As an animal lover involved in rescue for many years, try as I might, I cannot curb the feeling of karmic justice this outbreak infuses me with. As loathsome as it is to me, Asians do in fact have just as much right to eat dogs as Westerners do cows and other livestock, which, sadly, includes lambs and calves. The barbarity with which they dispatch them though, (and I have seen enough videos to rob me of sleep if I live to be 1,000), flies in the face of decency. Indeed, I get the impression they flaunt this barbarity as… Read more »

Heather Wavish
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Heather Wavish

Yes I feel you. A hardened people without
mercy for any kind.

Nobu
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Nobu

I have also seen chinese people boiling turtles alive as well! Its just so heartbreaking when i hear the struggles of the turtle inside the boling pan. I really cannot honestly justify such an act of cruelty. And what’s more disturbing was this was in an ordinary household with middle class family. Though i did say that bats and eating of other wild animals should not be basis of discrimination, however i do have to point out bats have a unique immune system that allows for different viruses to exist within the bats body. Therefore eating of bats can definitely… Read more »

Yulin
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Yulin

Nancy. God Bless You for saying everything I have wanted to say so admirably! I too believe they do it to spite the West. They also keep bears tied up so they can’t move and declaw them and take out their teeth. They then put a tube in their bile duct so they can get the bile to make themselves healthier. BS I say. I so hope the lowlife that do these things get wiped out. I have prayed to God for this and he is taking care of it!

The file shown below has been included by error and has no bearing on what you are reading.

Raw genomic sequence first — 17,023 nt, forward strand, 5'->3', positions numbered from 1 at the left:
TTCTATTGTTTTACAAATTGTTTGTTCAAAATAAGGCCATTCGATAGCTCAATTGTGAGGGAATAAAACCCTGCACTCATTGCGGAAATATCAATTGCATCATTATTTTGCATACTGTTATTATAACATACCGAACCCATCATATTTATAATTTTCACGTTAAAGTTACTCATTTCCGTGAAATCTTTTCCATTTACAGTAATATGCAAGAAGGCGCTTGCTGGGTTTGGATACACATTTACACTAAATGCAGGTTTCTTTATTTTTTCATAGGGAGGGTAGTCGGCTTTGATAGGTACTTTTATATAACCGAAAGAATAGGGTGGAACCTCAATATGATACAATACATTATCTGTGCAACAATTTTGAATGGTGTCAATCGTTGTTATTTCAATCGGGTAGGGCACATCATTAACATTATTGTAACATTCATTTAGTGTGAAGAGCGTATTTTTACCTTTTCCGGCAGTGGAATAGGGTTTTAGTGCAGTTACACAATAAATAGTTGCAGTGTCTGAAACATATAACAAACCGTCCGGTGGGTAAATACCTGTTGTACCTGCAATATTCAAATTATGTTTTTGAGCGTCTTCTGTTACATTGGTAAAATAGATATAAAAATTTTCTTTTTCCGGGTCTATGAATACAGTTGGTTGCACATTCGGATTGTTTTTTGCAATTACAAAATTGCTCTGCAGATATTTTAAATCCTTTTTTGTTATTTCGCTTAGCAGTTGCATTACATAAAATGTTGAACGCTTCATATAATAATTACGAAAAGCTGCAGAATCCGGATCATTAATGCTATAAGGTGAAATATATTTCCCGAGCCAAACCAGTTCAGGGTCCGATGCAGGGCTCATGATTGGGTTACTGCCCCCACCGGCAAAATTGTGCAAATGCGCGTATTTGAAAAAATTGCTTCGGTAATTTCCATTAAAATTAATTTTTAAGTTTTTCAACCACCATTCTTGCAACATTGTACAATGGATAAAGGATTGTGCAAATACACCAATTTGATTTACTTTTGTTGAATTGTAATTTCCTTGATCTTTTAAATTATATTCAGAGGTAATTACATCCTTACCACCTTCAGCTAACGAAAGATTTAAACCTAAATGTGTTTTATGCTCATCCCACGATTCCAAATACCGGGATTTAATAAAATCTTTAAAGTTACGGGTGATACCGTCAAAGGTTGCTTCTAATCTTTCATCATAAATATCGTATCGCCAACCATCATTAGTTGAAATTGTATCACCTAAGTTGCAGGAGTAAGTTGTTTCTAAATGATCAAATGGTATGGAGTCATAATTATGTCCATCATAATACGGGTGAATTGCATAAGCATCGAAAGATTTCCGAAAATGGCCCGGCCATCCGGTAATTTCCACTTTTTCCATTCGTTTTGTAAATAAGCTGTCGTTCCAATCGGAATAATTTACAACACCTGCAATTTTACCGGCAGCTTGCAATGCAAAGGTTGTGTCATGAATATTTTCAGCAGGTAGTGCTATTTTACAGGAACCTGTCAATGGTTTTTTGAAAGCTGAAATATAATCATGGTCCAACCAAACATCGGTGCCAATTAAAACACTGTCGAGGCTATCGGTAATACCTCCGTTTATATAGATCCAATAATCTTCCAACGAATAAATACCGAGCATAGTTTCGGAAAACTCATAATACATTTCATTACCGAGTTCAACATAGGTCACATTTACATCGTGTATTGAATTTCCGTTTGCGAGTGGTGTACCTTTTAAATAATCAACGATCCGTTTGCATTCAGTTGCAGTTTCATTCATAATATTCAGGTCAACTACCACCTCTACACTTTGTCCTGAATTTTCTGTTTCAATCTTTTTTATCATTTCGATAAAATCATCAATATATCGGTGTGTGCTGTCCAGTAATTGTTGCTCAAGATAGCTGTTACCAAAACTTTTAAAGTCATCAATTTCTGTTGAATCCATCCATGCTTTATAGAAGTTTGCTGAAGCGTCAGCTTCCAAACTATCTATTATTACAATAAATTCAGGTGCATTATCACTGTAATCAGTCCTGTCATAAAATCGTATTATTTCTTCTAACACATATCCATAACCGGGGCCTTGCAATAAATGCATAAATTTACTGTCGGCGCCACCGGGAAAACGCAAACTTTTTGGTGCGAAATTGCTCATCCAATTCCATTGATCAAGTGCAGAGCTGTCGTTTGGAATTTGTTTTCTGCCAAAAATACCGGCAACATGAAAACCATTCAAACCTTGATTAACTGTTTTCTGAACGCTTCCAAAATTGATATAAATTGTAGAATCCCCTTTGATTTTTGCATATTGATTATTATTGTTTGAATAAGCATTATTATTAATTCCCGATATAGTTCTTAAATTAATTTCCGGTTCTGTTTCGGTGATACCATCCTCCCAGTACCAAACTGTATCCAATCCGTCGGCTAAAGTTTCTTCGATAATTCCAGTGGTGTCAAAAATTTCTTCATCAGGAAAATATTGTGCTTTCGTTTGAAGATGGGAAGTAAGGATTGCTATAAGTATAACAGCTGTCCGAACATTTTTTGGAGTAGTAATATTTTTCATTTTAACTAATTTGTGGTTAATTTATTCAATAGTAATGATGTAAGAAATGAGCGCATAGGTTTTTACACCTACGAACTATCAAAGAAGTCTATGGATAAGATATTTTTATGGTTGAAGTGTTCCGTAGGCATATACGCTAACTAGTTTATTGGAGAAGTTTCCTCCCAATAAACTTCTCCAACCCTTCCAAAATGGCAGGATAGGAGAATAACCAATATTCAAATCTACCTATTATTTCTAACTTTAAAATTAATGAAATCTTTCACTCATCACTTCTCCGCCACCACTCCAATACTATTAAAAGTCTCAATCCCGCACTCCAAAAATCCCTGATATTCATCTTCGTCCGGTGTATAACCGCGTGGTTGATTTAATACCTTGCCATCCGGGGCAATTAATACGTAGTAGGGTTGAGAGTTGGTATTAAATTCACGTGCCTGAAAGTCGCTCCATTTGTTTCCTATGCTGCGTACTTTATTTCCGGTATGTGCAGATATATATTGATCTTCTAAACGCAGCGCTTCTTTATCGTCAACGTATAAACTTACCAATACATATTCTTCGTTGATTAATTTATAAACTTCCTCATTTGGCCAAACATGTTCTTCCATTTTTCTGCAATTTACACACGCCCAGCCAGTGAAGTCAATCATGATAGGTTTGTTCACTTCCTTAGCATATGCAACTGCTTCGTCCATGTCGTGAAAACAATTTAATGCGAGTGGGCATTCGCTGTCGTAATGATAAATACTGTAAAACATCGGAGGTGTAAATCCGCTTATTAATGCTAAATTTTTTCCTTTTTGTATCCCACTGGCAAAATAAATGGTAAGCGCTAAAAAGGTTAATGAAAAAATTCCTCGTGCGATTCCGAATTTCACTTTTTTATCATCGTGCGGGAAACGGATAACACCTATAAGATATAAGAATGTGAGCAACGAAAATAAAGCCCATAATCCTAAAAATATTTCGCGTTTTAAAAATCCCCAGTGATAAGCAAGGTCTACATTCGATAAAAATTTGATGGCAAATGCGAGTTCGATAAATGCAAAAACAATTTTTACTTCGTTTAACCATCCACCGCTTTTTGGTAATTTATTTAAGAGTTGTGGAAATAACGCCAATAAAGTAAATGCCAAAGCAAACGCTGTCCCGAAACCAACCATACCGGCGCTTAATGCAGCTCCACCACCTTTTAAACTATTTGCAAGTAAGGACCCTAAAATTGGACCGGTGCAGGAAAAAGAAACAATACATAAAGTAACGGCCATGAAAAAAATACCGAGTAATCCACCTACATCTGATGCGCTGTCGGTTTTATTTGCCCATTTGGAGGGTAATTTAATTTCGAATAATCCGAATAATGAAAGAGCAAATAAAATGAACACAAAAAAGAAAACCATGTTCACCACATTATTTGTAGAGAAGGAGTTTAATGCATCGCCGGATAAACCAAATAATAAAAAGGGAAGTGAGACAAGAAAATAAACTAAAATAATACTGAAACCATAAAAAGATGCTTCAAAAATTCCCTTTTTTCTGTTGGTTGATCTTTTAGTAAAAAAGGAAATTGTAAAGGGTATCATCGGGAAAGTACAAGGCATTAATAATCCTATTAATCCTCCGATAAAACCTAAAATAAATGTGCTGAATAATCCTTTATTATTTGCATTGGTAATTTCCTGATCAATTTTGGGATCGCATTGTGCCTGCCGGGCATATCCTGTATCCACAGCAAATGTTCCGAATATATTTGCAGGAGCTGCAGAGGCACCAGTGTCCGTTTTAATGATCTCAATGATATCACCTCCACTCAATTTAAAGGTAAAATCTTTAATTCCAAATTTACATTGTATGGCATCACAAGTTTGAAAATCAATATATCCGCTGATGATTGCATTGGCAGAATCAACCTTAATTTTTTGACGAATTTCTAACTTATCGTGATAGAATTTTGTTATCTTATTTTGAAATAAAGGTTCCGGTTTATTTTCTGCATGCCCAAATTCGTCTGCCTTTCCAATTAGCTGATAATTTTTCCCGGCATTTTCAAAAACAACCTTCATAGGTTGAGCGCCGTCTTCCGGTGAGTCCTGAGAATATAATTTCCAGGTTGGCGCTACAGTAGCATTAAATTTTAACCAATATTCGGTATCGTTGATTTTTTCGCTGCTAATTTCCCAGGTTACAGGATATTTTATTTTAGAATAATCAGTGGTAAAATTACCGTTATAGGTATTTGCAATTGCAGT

Cbcbcbcb
Guest
Cbcbcbcb

Darling your article is shit and try so much to be politically correct. Lets face it, its their karma. And soon you will have your karma for being politically correct wannabe.

Jen
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Jen

Yes, other cultures eat all kinds of animals. What is most disturbing and needs to stop is that the Chinese torture the animals that they kill for meat as they think this makes the meat taste better. This is inexcusable and they need to get out of the dark ages and have compassion for all animals. Boiling and blow-torching man’s best friend is just heart-breaking, cruel, and and anyone who thinks it isn’t probably just needs a good case of coronavirus to see the light…not to mention that what they eat in China is extremely unhygienic!!!!

Vijayata singh
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Vijayata singh

I am vegetarian and I don’t I can ever understand that why people eat animals , we have a lot given by earth to eat which has taste and purity , I know that even eating plants is not justified but at least they don’t bleed , I know it’s very argumentative and never ending thing but still why to kill those who can feel pain.Did we ever feel about that pain and where their sufferings will go!

Heather Wavish
Guest
Heather Wavish

A population correction is not a bad thing for the earth. It has happened many times before with complete civilisations disappearing. Just a reminder humans aren’t in control. We will all face death. Where we go after that is what matters.

dammika
Guest
dammika

they way killing those dogs+cats at the Yulin festival is heartbreaking. Why do you want to throw live animals to the boiling water or burn animals alive? its not a human act.

ramon
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ramon

bats snakes dogs cats etc are unclean animals and should not be eaten – BIBLE

Bryaun
Guest
Bryaun